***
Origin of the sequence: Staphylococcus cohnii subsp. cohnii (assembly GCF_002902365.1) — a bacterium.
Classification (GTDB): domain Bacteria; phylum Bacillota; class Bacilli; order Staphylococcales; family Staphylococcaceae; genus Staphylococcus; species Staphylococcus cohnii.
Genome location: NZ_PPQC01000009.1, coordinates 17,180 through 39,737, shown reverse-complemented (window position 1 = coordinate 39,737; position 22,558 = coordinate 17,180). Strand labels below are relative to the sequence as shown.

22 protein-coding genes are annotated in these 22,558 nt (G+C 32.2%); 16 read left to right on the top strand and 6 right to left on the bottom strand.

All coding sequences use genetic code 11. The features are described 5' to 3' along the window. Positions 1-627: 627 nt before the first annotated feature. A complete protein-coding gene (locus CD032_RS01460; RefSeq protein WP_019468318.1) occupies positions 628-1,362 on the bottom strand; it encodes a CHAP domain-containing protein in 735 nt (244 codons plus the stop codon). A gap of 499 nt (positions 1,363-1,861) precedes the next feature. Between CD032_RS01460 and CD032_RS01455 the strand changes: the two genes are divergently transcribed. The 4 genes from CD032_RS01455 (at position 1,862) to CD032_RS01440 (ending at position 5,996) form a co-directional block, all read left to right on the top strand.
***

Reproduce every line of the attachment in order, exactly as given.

Origin of the sequence: Staphylococcus cohnii subsp. cohnii (assembly GCF_002902365.1) — a bacterium.
Classification (GTDB): domain Bacteria; phylum Bacillota; class Bacilli; order Staphylococcales; family Staphylococcaceae; genus Staphylococcus; species Staphylococcus cohnii.
Genome location: NZ_PPQC01000009.1, coordinates 17,180 through 39,737, shown reverse-complemented (window position 1 = coordinate 39,737; position 22,558 = coordinate 17,180). Strand labels below are relative to the sequence as shown.

22 protein-coding genes are annotated in these 22,558 nt (G+C 32.2%); 16 read left to right on the top strand and 6 right to left on the bottom strand.

All coding sequences use genetic code 11. The features are described 5' to 3' along the window. Positions 1-627: 627 nt before the first annotated feature. A complete protein-coding gene (locus CD032_RS01460; RefSeq protein WP_019468318.1) occupies positions 628-1,362 on the bottom strand; it encodes a CHAP domain-containing protein in 735 nt (244 codons plus the stop codon). A gap of 499 nt (positions 1,363-1,861) precedes the next feature. Between CD032_RS01460 and CD032_RS01455 the strand changes: the two genes are divergently transcribed. The 4 genes from CD032_RS01455 (at position 1,862) to CD032_RS01440 (ending at position 5,996) form a co-directional block, all read left to right on the top strand.